Question (translation): Mr. President, Germany is one of the biggest economies within the euro zone and it is last in the league table of economic development. You were mentioning the reforms, the rigidity of structures. How do you see the situation here in Germany, where economists say that even next year we will not get away from this position of last league player in the table? What do you think politics, the Federal Chancellor, should do as far as this lack of reforms is concerned?
Duisenberg: I refer to what I said in my Introductory Statement. If the shoe fits, wear it.
Question: Would you say that the situation is particularly difficult in Germany because of the structure?
Duisenberg: I do not comment on individual countries, not even Germany.
Question: Even before the penultimate Council meeting there were politicians who wanted a further reduction in interest rates which you did not follow. Now, President Duisenberg, would you say that these political requests that are put to you may have a negative impact on your decision-making process? Do you think that you maybe get a little bit nervous when you are trying to protect the ECB's independence?
Duisenberg: There is, of course, always a danger, but we are very aware of this. If we get advice from all sides, especially political sides, to take certain measures, then one might be tempted to become stubborn. However, we have to be wise enough not to listen at all so that we can take our decisions independently of whatever statements are being made.
Question: Mr. Duisenberg, I have two questions. One on the timing: it has already been clear for several weeks that inflationary pressures and economic growth are slowing down. Why did the ECB wait until today to diminish interest rates? And a second question: was there a vote and, if so, was there a consensus on today's decision?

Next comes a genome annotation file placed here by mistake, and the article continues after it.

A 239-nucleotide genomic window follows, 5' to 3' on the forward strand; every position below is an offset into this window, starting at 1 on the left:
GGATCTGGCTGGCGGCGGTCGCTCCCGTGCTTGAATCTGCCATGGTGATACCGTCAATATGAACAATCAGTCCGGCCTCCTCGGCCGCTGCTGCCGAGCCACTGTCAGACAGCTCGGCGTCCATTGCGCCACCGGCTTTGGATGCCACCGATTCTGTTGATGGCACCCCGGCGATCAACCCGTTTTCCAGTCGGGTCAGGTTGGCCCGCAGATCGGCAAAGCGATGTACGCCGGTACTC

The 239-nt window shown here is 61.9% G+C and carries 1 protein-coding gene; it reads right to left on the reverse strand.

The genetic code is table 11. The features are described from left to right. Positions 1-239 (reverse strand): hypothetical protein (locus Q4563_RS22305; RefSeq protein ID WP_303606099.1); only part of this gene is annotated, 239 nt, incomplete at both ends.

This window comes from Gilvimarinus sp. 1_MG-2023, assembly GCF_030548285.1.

Duisenberg: Why did we wait? Because this development has become much clearer, unlike what you seem to indicate in your first question, precisely over the past few weeks as many new forecasts have become available from various international institutions and private forecasting groups and as new actual data have become available. Our assessment of the economic developments, especially after the events of 11 September, has led us to believe that confidence has been hit harder than we thought only a few weeks ago. And it also means that it will take longer than previously assessed for the economy to recover. On voting I do not take questions.
Question (translation): Two questions, Mr. Duisenberg. First of all, with M3 having more than 7% as an average growth rate, is M3 no indicator anymore? We are hearing every month that there is an overshoot. For how long can you overshoot? Does that not mean that this overhang of liquidity might, one day, lead to inflation? Second question: you were saying that economic development in the euro area will be below its potential path as far as growth is concerned, i.e. below 2% or 2.5%, both for the rest of this year and for next year. What is the trend, when will this change, at what point will it change and how do you define recession? Is the United States in recession? Is the world economy in recession? Is the EU in recession if economic growth is under 2% and falls further?